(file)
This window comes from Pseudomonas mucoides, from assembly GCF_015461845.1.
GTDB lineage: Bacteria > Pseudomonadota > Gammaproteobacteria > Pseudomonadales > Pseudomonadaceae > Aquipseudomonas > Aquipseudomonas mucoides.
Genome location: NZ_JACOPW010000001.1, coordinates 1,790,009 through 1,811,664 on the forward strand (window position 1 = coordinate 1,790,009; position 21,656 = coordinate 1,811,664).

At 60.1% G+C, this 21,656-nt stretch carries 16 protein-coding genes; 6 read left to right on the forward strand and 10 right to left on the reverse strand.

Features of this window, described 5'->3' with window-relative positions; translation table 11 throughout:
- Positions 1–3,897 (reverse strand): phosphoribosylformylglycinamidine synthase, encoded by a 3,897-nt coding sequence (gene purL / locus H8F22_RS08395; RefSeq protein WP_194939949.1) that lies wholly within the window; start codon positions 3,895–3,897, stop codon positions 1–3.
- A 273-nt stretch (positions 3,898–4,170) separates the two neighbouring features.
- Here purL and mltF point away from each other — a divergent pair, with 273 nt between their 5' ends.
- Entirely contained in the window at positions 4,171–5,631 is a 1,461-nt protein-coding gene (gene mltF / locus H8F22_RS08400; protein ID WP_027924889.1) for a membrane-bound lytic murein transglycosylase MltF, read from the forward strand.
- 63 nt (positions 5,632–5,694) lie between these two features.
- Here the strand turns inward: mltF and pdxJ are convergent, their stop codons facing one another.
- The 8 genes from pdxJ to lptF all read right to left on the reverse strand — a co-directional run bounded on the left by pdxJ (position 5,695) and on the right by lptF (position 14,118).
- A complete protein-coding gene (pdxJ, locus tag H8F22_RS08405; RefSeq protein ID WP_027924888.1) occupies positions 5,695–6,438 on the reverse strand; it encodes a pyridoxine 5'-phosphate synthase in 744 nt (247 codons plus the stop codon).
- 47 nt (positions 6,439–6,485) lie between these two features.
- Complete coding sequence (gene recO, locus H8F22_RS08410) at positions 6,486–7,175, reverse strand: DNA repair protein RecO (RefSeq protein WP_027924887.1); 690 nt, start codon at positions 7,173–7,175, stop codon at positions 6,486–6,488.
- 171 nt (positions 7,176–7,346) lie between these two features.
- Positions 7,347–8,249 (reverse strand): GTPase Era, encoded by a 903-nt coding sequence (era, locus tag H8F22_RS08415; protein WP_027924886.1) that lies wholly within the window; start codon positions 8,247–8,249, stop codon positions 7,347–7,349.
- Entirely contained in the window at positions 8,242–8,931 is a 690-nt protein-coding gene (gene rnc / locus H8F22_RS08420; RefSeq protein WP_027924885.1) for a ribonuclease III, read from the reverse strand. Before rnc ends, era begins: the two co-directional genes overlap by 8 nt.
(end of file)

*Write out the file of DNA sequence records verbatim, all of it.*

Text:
This window comes from Pseudomonas mucoides, from assembly GCF_015461845.1.
GTDB lineage: Bacteria > Pseudomonadota > Gammaproteobacteria > Pseudomonadales > Pseudomonadaceae > Aquipseudomonas > Aquipseudomonas mucoides.
Genome location: NZ_JACOPW010000001.1, coordinates 1,790,009 through 1,811,664 on the forward strand (window position 1 = coordinate 1,790,009; position 21,656 = coordinate 1,811,664).

At 60.1% G+C, this 21,656-nt stretch carries 16 protein-coding genes; 6 read left to right on the forward strand and 10 right to left on the reverse strand.

Features of this window, described 5'->3' with window-relative positions; translation table 11 throughout:
- Positions 1–3,897 (reverse strand): phosphoribosylformylglycinamidine synthase, encoded by a 3,897-nt coding sequence (gene purL / locus H8F22_RS08395; RefSeq protein WP_194939949.1) that lies wholly within the window; start codon positions 3,895–3,897, stop codon positions 1–3.
- A 273-nt stretch (positions 3,898–4,170) separates the two neighbouring features.
- Here purL and mltF point away from each other — a divergent pair, with 273 nt between their 5' ends.
- Entirely contained in the window at positions 4,171–5,631 is a 1,461-nt protein-coding gene (gene mltF / locus H8F22_RS08400; protein ID WP_027924889.1) for a membrane-bound lytic murein transglycosylase MltF, read from the forward strand.
- 63 nt (positions 5,632–5,694) lie between these two features.
- Here the strand turns inward: mltF and pdxJ are convergent, their stop codons facing one another.
- The 8 genes from pdxJ to lptF all read right to left on the reverse strand — a co-directional run bounded on the left by pdxJ (position 5,695) and on the right by lptF (position 14,118).
- A complete protein-coding gene (pdxJ, locus tag H8F22_RS08405; RefSeq protein ID WP_027924888.1) occupies positions 5,695–6,438 on the reverse strand; it encodes a pyridoxine 5'-phosphate synthase in 744 nt (247 codons plus the stop codon).
- 47 nt (positions 6,439–6,485) lie between these two features.
- Complete coding sequence (gene recO, locus H8F22_RS08410) at positions 6,486–7,175, reverse strand: DNA repair protein RecO (RefSeq protein WP_027924887.1); 690 nt, start codon at positions 7,173–7,175, stop codon at positions 6,486–6,488.
- 171 nt (positions 7,176–7,346) lie between these two features.
- Positions 7,347–8,249 (reverse strand): GTPase Era, encoded by a 903-nt coding sequence (era, locus tag H8F22_RS08415; protein WP_027924886.1) that lies wholly within the window; start codon positions 8,247–8,249, stop codon positions 7,347–7,349.
- Entirely contained in the window at positions 8,242–8,931 is a 690-nt protein-coding gene (gene rnc / locus H8F22_RS08420; RefSeq protein WP_027924885.1) for a ribonuclease III, read from the reverse strand. Before rnc ends, era begins: the two co-directional genes overlap by 8 nt.